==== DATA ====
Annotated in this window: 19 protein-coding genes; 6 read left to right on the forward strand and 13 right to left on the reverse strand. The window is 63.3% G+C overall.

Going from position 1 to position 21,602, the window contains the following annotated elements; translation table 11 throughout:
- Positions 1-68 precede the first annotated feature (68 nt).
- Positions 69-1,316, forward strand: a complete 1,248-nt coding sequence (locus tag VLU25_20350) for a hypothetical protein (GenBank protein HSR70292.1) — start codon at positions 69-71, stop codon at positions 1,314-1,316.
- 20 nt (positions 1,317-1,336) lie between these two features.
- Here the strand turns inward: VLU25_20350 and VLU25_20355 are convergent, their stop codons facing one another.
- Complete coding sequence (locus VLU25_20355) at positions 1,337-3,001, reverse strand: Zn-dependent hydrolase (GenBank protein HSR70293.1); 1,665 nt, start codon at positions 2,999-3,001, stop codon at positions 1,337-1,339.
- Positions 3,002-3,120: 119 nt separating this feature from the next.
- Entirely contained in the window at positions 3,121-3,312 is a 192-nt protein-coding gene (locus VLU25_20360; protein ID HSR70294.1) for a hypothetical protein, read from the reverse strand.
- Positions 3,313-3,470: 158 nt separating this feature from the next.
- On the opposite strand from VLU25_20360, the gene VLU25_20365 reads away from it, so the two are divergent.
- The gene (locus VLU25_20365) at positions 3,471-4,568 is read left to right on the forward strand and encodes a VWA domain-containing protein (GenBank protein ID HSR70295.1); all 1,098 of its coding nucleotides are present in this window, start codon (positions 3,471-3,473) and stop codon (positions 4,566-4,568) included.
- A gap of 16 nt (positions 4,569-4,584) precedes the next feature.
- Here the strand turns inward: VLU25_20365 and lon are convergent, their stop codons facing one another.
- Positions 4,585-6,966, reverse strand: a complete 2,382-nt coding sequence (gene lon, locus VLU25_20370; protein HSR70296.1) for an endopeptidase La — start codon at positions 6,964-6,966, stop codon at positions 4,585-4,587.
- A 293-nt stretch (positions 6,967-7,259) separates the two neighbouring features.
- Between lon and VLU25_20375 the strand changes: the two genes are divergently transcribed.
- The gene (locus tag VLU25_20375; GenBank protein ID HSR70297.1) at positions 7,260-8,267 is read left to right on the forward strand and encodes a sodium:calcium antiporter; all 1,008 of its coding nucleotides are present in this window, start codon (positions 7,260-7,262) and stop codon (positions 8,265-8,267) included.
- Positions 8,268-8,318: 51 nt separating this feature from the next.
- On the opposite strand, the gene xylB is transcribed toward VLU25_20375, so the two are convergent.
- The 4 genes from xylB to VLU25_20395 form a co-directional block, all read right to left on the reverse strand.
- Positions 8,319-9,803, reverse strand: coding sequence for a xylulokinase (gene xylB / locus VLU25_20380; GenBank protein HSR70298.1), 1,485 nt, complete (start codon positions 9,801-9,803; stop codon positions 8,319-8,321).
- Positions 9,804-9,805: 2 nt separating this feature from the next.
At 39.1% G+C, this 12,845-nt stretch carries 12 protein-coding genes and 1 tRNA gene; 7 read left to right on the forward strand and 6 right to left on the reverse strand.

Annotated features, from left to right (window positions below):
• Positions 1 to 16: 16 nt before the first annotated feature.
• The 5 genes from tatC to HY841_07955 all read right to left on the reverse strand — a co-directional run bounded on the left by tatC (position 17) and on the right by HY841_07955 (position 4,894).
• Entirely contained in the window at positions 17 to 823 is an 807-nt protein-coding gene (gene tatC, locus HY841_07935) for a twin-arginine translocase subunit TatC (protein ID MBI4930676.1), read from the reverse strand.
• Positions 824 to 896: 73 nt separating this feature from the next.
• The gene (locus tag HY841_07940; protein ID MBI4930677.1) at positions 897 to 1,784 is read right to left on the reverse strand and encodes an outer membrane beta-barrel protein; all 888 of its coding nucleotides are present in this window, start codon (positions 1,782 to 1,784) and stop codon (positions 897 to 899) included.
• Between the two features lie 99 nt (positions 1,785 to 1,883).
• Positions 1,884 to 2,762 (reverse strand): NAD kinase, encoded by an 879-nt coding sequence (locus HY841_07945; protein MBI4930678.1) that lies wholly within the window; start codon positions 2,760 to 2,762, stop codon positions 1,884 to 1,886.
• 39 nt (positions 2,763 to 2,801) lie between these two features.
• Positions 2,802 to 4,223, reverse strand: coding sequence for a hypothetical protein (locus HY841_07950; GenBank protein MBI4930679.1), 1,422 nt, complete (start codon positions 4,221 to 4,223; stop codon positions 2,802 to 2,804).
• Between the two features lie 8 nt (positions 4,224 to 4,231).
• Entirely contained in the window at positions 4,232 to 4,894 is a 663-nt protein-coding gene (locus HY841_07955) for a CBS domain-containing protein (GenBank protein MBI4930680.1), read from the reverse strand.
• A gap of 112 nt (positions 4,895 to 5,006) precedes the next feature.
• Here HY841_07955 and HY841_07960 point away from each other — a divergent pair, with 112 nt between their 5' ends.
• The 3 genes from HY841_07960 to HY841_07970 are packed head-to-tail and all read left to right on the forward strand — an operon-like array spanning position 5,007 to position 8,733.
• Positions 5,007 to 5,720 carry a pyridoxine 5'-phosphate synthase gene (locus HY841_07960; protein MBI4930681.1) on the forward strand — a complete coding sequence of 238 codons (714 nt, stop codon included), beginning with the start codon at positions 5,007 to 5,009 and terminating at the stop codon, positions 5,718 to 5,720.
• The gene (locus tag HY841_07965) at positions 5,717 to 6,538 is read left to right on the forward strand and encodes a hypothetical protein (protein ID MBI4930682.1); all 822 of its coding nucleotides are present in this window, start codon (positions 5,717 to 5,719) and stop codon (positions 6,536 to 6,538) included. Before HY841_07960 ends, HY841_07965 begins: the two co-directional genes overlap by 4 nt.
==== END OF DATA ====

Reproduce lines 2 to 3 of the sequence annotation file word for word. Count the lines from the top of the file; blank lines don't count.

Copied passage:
Going from position 1 to position 21,602, the window contains the following annotated elements; translation table 11 throughout:
- Positions 1-68 precede the first annotated feature (68 nt).